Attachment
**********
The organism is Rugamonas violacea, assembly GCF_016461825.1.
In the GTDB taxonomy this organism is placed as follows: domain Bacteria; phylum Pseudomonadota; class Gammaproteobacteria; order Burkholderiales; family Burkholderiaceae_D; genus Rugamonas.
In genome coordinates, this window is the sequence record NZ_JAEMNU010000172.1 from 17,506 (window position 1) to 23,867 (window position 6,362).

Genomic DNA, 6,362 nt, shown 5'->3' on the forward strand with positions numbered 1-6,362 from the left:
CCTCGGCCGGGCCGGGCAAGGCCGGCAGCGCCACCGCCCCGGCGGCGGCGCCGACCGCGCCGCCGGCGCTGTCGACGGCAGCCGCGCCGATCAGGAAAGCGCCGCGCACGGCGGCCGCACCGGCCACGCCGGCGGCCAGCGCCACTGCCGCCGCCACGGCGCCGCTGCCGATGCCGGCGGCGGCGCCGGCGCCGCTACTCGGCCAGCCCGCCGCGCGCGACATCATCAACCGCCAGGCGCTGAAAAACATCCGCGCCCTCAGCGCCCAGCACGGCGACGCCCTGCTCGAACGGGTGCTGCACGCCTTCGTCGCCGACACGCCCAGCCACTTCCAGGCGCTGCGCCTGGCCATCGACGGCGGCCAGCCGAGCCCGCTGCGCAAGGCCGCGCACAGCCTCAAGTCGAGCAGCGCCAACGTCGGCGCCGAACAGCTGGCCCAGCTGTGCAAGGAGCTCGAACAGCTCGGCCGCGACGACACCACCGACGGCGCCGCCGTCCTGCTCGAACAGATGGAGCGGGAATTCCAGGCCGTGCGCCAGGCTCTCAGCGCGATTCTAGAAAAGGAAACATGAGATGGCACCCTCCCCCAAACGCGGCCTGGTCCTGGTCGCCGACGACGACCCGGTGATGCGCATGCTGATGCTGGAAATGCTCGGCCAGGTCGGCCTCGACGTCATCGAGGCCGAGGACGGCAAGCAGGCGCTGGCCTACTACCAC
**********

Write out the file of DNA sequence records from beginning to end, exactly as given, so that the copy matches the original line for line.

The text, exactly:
The organism is Rugamonas violacea, assembly GCF_016461825.1.
In the GTDB taxonomy this organism is placed as follows: domain Bacteria; phylum Pseudomonadota; class Gammaproteobacteria; order Burkholderiales; family Burkholderiaceae_D; genus Rugamonas.
In genome coordinates, this window is the sequence record NZ_JAEMNU010000172.1 from 17,506 (window position 1) to 23,867 (window position 6,362).

Genomic DNA, 6,362 nt, shown 5'->3' on the forward strand with positions numbered 1-6,362 from the left:
CCTCGGCCGGGCCGGGCAAGGCCGGCAGCGCCACCGCCCCGGCGGCGGCGCCGACCGCGCCGCCGGCGCTGTCGACGGCAGCCGCGCCGATCAGGAAAGCGCCGCGCACGGCGGCCGCACCGGCCACGCCGGCGGCCAGCGCCACTGCCGCCGCCACGGCGCCGCTGCCGATGCCGGCGGCGGCGCCGGCGCCGCTACTCGGCCAGCCCGCCGCGCGCGACATCATCAACCGCCAGGCGCTGAAAAACATCCGCGCCCTCAGCGCCCAGCACGGCGACGCCCTGCTCGAACGGGTGCTGCACGCCTTCGTCGCCGACACGCCCAGCCACTTCCAGGCGCTGCGCCTGGCCATCGACGGCGGCCAGCCGAGCCCGCTGCGCAAGGCCGCGCACAGCCTCAAGTCGAGCAGCGCCAACGTCGGCGCCGAACAGCTGGCCCAGCTGTGCAAGGAGCTCGAACAGCTCGGCCGCGACGACACCACCGACGGCGCCGCCGTCCTGCTCGAACAGATGGAGCGGGAATTCCAGGCCGTGCGCCAGGCTCTCAGCGCGATTCTAGAAAAGGAAACATGAGATGGCACCCTCCCCCAAACGCGGCCTGGTCCTGGTCGCCGACGACGACCCGGTGATGCGCATGCTGATGCTGGAAATGCTCGGCCAGGTCGGCCTCGACGTCATCGAGGCCGAGGACGGCAAGCAGGCGCTGGCCTACTACCAC